My major worry is in the way we’ll deal with a world in which computing and communication power is so cheap that every object and artefact can have the capability to sense its environment and interact with its neighbours. RFID and smart dust give us a good idea of which way this technology is heading, and developments in evolutionary nanotechnology are sure both to greatly increase the capability and dramatically decrease the cost of such devices.

    Worries about the way this is heading are eloquently stated in an interesting new essay on nanotechnology by one of the grandest figures of US academic nanoscience, George Whitesides (the essay is in the current edition of the new Wiley nanotechnology journal, Small, but it probably needs a subscription for full text access).

    “In my opinion, the most serious risk of nanotechnology comes, not from hypothetical revolutionary materials or systems, but from the uses of evolutionary nanotechnologies that are already developing rapidly ….
    ���Universal surveillance������the observation of everyone and everything, in real time, everywhere; a concept suggested by those most concerned with terrorism���is not a technology that I would wish to see cloak a free society, no matter how protectively intended.”

    Small but deadly?

    A piece in today’s Independent newspaper – Small but deadly – neatly illustrates much of what is good and bad about mainstream journalism about nanotechnology today.

    The main text of the story reports a study from the Rice group reporting on the mechanism by which unmodified buckminster fullerene damages human cells, and the way in which this toxicity is greatly reduced by attaching functional groups to the surface of the fullerene molecule. Although the story is not exactly news (the paper in question appeared on September 23rd, and was extensively reported elsewhere), the main text of the report is fairly clear, accurate and well written.

    But if the science reporting is good, the context in which the story is introduced is lamentable. The introductory paragraph moves quickly from Michael Crichton’s Prey, via self-replicating robots consuming the planet, to Prince Charles’s warning that nanotechnology could lead to a thalidomide-like health disaster.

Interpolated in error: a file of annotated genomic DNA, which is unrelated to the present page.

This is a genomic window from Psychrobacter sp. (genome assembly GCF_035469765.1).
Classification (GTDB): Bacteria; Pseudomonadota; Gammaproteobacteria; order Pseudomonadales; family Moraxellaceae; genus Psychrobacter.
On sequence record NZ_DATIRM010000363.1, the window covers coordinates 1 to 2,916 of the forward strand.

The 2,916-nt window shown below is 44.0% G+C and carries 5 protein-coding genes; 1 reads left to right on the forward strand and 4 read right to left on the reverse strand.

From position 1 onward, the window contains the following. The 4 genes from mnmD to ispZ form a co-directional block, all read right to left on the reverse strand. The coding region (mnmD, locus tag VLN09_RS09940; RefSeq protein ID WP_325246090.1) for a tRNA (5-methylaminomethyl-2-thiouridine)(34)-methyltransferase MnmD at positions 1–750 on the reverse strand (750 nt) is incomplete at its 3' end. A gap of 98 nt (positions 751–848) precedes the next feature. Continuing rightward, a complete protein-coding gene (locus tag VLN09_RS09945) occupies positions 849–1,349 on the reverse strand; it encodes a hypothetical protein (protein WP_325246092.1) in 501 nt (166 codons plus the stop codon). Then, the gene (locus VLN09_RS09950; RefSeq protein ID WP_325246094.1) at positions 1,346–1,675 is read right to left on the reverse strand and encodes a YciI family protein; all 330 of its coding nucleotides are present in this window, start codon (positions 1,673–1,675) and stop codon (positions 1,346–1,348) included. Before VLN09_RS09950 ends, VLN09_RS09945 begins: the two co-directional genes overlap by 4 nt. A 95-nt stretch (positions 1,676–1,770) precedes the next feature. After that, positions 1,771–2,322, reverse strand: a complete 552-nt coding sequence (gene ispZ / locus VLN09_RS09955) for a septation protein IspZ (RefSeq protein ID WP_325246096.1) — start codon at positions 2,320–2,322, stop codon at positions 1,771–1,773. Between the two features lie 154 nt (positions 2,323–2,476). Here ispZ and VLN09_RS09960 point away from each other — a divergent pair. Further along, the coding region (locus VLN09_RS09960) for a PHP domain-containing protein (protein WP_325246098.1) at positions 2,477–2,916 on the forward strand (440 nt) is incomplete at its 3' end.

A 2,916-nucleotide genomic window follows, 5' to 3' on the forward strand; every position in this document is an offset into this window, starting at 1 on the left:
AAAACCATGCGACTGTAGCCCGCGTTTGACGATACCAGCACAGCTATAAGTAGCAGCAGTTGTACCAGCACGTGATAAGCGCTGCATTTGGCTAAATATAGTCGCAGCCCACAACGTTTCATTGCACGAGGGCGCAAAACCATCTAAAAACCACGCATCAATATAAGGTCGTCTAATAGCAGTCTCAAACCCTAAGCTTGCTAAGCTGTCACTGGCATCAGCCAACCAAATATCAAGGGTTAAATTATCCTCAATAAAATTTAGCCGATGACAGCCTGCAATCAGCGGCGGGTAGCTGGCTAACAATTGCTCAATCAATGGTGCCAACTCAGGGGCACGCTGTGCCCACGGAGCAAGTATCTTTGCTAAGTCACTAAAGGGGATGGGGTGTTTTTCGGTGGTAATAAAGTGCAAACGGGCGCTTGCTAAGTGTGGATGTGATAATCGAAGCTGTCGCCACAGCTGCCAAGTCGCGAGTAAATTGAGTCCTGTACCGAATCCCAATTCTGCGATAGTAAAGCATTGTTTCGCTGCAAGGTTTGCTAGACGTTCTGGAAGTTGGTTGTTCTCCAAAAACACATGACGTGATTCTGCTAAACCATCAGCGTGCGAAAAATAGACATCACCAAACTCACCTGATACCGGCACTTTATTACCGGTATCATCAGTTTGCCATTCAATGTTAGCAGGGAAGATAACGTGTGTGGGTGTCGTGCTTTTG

And if only the science journalist could have a quick word with the picture editor. Once again, the story is illustrated with a completely idiotic medical nanorobot image from the Science Photo Library’s extensive range of stupid nanotechnology graphics. To add insult to injury, this is described in the caption as a “computer simulation”.

    Nanotechnology: making new combinations of atoms never before seen in Nature

    One thread of the narrative being constructed by anti-nanotechnology groups like ETC is that the reason nanotechnology is so fundamentally dangerous is that it allows one to build completely new and unnatural forms of matter, from the bottom up, by manipulating the most basic ingredients of matter itself, the atoms. It sounds scary, and it fits into their broader narrative rather well. Scientists, having impiously dared to manipulate the building blocks of life in genetic engineering, have now gone one step further, and propose to meddle with the very basis of matter itself, producing new combinations of atoms never yet before seen in nature. Superficially, this view is supported by some of the rhetoric of the nanotechnologists themselves, for example in the title of the National Science and Technology Council report, Nanotechnology: shaping the world atom by atom. The kind of spin anti-nanotechnology activists put on this is very succintly summed up in this phrase from the recent UK protesters who dressed as angels to disrupt a nanotechnology conference: ���The same greedy corporations who messed with the genetic basis of life are now seeking to alter and privatize nature right down to the atomic level���. This just goes to show that the angelic hosts haven’t been following events on earth very closely over the last six thousand years.

    The creation of new combinations of atoms to make unnatural materials is indeed a profoundly transformative technology with the potential to turn human societies upside down. The trouble is that this transformation began about 6000 years ago, with the discovery of copper smelting. The following millenia have seen rather a lot of the alteration and privatisation of nature as the crafts of metallurgy and alchemy have slowly turned into chemistry and materials science. There’s been a lot of thought, too, over the years, about what this means for the relationship between man and nature; a recent book, Promethean Fire by William Newman, gives a fascinating account of the reaction of philosophers and churchmen to the medieval alchemists.

    If there is nothing fundamentally new or different about nanomaterials, does this mean that the fuss about nanotechnology is all about nothing? No, and here I disagree with those eminent scientists (mostly, as it happens, chemists) who say about nanotechnology “it’s just chemistry”. The transformative consequences of nanotechnology will come, not from simple nanomaterials, but from devices that manipulate energy, information or other matter on the nanoscale. Some of the effects of these nanotechnologies will be very positive, others, potentially, less so. But in debating these issues we need to have some awareness of how the history of technology has got us to where we are today, and we need to resist the temptation to slide lazily into the sort of prepackaged sets of beliefs that angels seem to come equipped with.